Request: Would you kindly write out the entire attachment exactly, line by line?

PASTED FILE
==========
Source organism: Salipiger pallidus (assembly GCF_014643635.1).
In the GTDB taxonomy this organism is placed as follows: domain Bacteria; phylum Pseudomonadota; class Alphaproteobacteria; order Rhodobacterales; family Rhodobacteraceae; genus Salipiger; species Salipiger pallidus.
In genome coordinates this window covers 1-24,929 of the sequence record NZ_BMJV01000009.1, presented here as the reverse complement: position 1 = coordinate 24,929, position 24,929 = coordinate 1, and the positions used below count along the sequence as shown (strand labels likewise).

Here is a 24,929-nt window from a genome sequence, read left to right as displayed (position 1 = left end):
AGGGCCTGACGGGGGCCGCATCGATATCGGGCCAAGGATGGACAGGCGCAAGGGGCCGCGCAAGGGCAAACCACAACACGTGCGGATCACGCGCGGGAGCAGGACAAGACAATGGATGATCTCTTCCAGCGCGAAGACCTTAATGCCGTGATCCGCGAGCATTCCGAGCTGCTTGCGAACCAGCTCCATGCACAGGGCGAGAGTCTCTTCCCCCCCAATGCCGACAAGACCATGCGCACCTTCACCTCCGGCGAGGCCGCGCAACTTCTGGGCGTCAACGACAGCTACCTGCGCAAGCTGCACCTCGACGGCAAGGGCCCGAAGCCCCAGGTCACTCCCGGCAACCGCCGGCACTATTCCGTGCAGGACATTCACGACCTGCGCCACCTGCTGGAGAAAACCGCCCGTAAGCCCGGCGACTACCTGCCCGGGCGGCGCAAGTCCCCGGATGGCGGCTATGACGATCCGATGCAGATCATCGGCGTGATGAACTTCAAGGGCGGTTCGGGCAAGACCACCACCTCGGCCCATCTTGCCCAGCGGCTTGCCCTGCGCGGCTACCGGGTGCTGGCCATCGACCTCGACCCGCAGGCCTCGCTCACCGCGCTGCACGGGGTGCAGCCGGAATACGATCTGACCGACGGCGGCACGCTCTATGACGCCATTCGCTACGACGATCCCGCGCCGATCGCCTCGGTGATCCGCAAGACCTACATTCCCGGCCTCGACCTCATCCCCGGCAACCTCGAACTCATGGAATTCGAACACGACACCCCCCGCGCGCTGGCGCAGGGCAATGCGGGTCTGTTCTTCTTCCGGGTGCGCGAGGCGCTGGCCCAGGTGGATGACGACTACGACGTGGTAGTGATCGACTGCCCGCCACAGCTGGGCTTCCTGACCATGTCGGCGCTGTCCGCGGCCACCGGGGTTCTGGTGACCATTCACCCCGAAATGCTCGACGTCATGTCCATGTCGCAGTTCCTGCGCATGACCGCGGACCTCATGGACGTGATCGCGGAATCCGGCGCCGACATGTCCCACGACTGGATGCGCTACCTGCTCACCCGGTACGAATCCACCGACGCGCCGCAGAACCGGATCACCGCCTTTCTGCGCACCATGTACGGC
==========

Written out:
Source organism: Salipiger pallidus (assembly GCF_014643635.1).
In the GTDB taxonomy this organism is placed as follows: domain Bacteria; phylum Pseudomonadota; class Alphaproteobacteria; order Rhodobacterales; family Rhodobacteraceae; genus Salipiger; species Salipiger pallidus.
In genome coordinates this window covers 1-24,929 of the sequence record NZ_BMJV01000009.1, presented here as the reverse complement: position 1 = coordinate 24,929, position 24,929 = coordinate 1, and the positions used below count along the sequence as shown (strand labels likewise).

Here is a 24,929-nt window from a genome sequence, read left to right as displayed (position 1 = left end):
AGGGCCTGACGGGGGCCGCATCGATATCGGGCCAAGGATGGACAGGCGCAAGGGGCCGCGCAAGGGCAAACCACAACACGTGCGGATCACGCGCGGGAGCAGGACAAGACAATGGATGATCTCTTCCAGCGCGAAGACCTTAATGCCGTGATCCGCGAGCATTCCGAGCTGCTTGCGAACCAGCTCCATGCACAGGGCGAGAGTCTCTTCCCCCCCAATGCCGACAAGACCATGCGCACCTTCACCTCCGGCGAGGCCGCGCAACTTCTGGGCGTCAACGACAGCTACCTGCGCAAGCTGCACCTCGACGGCAAGGGCCCGAAGCCCCAGGTCACTCCCGGCAACCGCCGGCACTATTCCGTGCAGGACATTCACGACCTGCGCCACCTGCTGGAGAAAACCGCCCGTAAGCCCGGCGACTACCTGCCCGGGCGGCGCAAGTCCCCGGATGGCGGCTATGACGATCCGATGCAGATCATCGGCGTGATGAACTTCAAGGGCGGTTCGGGCAAGACCACCACCTCGGCCCATCTTGCCCAGCGGCTTGCCCTGCGCGGCTACCGGGTGCTGGCCATCGACCTCGACCCGCAGGCCTCGCTCACCGCGCTGCACGGGGTGCAGCCGGAATACGATCTGACCGACGGCGGCACGCTCTATGACGCCATTCGCTACGACGATCCCGCGCCGATCGCCTCGGTGATCCGCAAGACCTACATTCCCGGCCTCGACCTCATCCCCGGCAACCTCGAACTCATGGAATTCGAACACGACACCCCCCGCGCGCTGGCGCAGGGCAATGCGGGTCTGTTCTTCTTCCGGGTGCGCGAGGCGCTGGCCCAGGTGGATGACGACTACGACGTGGTAGTGATCGACTGCCCGCCACAGCTGGGCTTCCTGACCATGTCGGCGCTGTCCGCGGCCACCGGGGTTCTGGTGACCATTCACCCCGAAATGCTCGACGTCATGTCCATGTCGCAGTTCCTGCGCATGACCGCGGACCTCATGGACGTGATCGCGGAATCCGGCGCCGACATGTCCCACGACTGGATGCGCTACCTGCTCACCCGGTACGAATCCACCGACGCGCCGCAGAACCGGATCACCGCCTTTCTGCGCACCATGTACGGC